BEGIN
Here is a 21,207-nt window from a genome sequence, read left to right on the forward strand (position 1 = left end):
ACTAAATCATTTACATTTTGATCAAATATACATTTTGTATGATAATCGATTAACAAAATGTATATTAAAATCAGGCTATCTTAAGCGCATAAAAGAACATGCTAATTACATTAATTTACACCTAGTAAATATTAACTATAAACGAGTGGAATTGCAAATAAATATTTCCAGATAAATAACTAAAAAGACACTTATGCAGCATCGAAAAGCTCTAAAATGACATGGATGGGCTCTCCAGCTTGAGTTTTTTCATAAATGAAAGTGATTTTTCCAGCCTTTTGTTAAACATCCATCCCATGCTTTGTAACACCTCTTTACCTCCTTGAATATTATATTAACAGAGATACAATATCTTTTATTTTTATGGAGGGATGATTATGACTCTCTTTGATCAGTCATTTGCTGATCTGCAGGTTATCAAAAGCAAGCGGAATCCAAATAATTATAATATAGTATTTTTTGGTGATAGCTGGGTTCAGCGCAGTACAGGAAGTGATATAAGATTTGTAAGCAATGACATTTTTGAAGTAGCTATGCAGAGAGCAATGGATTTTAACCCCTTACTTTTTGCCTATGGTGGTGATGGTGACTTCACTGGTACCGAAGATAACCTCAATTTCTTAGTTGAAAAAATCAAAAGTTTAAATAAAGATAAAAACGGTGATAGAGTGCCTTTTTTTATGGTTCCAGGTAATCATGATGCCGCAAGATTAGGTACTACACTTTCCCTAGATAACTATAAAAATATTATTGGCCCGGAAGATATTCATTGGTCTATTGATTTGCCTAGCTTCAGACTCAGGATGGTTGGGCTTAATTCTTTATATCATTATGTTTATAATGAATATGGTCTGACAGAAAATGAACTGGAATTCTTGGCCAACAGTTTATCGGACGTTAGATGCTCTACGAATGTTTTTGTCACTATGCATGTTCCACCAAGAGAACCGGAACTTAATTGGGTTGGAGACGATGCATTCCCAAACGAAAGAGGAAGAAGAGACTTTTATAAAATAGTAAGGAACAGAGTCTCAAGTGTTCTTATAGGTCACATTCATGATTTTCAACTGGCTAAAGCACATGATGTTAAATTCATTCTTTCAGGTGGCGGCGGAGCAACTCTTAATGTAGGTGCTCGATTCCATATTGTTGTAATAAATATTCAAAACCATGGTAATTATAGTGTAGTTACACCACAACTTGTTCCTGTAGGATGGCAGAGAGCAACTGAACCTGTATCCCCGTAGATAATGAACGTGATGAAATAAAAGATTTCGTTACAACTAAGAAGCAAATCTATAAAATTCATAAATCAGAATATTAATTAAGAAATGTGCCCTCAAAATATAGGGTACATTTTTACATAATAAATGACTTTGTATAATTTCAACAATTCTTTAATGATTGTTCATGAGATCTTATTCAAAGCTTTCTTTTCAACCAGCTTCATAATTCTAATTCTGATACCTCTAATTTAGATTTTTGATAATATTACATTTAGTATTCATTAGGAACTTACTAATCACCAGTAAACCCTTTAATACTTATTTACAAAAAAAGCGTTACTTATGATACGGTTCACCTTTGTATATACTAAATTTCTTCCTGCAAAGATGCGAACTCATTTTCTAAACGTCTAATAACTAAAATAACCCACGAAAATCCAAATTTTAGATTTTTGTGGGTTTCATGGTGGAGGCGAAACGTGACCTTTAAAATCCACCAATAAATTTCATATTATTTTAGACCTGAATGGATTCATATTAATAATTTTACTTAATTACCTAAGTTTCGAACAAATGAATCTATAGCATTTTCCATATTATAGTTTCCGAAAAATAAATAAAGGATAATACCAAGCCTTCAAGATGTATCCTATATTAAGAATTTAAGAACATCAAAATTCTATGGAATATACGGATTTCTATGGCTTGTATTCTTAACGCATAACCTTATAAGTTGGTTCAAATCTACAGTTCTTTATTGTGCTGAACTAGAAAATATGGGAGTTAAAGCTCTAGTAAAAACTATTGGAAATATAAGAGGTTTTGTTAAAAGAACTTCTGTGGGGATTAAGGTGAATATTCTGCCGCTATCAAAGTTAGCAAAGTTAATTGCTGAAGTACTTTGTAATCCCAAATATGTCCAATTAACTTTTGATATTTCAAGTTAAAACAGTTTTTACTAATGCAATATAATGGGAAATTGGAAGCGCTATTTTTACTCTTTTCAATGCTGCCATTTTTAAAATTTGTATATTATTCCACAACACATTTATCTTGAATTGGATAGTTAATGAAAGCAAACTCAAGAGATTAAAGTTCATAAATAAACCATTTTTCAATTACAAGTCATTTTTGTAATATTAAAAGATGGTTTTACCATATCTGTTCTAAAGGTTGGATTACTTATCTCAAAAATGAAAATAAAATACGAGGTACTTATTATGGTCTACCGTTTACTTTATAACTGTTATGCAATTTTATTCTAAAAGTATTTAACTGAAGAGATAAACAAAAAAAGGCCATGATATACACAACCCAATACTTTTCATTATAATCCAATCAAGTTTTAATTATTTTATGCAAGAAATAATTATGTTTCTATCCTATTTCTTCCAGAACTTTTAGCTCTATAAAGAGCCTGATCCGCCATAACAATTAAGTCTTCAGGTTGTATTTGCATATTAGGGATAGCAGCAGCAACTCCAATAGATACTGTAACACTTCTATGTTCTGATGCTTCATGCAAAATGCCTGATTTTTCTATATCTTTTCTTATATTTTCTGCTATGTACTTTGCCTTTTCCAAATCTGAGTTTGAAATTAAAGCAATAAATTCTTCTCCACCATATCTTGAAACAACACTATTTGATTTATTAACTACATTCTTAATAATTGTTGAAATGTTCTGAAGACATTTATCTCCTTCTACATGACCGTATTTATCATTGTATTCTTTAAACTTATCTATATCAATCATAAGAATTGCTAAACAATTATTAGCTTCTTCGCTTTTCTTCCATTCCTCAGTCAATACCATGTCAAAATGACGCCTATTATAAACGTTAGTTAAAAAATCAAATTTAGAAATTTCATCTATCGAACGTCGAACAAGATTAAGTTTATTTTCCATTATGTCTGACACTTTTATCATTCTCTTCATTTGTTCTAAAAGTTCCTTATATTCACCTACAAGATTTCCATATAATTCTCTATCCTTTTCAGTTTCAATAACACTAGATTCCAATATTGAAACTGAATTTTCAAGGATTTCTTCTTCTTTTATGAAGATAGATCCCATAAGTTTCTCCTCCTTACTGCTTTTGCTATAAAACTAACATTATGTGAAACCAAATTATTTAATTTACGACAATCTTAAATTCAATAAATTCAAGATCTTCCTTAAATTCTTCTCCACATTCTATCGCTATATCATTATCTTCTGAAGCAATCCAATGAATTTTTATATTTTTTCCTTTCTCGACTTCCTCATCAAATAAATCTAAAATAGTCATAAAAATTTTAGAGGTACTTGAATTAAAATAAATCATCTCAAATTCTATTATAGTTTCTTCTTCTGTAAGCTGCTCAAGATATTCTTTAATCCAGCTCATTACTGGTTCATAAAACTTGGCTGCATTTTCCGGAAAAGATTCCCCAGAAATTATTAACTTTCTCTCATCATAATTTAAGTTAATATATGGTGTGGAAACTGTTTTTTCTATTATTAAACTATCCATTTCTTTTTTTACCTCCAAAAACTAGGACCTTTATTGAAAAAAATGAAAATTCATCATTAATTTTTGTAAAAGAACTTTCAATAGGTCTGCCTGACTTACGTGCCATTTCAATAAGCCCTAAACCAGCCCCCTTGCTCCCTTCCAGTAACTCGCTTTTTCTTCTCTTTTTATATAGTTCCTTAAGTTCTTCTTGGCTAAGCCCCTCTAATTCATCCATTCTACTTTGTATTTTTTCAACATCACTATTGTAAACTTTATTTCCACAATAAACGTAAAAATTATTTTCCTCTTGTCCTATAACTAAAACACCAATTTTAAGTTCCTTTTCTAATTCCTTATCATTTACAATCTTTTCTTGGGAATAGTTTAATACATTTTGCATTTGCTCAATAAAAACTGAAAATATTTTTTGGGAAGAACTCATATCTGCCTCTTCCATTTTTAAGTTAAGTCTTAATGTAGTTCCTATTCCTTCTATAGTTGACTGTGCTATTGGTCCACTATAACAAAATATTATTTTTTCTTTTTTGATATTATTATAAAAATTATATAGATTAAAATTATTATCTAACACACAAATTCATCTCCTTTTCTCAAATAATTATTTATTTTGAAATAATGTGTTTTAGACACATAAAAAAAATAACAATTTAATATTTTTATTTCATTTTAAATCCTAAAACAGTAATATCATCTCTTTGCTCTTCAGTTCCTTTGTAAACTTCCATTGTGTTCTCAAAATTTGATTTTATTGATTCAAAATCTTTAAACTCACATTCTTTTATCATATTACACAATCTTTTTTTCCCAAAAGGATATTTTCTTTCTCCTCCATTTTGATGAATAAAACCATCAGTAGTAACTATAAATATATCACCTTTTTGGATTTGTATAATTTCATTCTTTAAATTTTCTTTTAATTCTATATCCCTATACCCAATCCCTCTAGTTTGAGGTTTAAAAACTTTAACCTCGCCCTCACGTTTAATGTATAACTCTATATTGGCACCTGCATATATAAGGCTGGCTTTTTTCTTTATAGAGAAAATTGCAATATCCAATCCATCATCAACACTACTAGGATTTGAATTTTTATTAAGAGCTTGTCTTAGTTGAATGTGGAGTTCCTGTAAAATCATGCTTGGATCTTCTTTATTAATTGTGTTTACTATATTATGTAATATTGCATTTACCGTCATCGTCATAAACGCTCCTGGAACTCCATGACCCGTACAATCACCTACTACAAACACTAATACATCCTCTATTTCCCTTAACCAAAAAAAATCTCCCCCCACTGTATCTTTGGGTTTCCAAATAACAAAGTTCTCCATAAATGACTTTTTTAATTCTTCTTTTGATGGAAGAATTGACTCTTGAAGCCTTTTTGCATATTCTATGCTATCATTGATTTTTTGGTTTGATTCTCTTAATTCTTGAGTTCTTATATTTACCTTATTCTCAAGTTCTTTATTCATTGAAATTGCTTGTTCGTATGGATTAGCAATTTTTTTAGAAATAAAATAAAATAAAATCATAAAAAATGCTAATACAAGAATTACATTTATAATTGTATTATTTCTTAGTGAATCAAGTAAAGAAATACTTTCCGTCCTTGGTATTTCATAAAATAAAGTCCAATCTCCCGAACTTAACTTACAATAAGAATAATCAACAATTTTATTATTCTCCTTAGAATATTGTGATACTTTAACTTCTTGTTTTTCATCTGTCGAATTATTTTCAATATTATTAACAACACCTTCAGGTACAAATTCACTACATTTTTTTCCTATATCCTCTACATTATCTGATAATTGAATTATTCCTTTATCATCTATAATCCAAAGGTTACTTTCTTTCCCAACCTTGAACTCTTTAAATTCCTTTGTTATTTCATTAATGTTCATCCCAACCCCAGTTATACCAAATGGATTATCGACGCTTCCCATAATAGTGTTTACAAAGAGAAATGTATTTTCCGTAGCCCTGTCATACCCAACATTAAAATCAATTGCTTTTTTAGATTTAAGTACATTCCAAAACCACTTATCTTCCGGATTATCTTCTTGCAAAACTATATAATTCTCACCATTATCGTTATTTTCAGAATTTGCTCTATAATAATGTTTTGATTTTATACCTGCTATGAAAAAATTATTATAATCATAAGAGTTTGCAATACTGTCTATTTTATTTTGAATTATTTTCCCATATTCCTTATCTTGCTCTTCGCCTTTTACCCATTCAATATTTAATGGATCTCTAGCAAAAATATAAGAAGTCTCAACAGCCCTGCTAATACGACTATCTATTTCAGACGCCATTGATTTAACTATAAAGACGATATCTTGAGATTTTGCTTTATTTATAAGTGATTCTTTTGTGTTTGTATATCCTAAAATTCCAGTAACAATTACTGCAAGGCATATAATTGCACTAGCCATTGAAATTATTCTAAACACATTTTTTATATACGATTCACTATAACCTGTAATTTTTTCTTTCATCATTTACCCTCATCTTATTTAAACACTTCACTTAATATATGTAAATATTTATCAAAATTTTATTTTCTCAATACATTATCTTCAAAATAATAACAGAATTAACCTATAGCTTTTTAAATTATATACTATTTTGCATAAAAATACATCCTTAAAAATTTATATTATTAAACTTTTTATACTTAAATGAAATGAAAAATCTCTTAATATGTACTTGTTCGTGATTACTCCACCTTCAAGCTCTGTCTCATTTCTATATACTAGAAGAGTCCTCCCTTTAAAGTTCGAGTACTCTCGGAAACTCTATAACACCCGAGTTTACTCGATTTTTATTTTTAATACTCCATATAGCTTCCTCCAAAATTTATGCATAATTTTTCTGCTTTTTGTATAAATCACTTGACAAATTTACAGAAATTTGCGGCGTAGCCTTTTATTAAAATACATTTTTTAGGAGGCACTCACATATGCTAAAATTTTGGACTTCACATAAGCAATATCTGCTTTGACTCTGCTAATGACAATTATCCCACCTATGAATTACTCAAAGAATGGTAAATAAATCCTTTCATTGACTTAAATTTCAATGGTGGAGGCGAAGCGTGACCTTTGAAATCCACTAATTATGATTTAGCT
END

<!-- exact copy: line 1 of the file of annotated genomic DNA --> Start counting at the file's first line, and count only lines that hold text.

Here is a 21,207-nt window from a genome sequence, read left to right on the forward strand (position 1 = left end):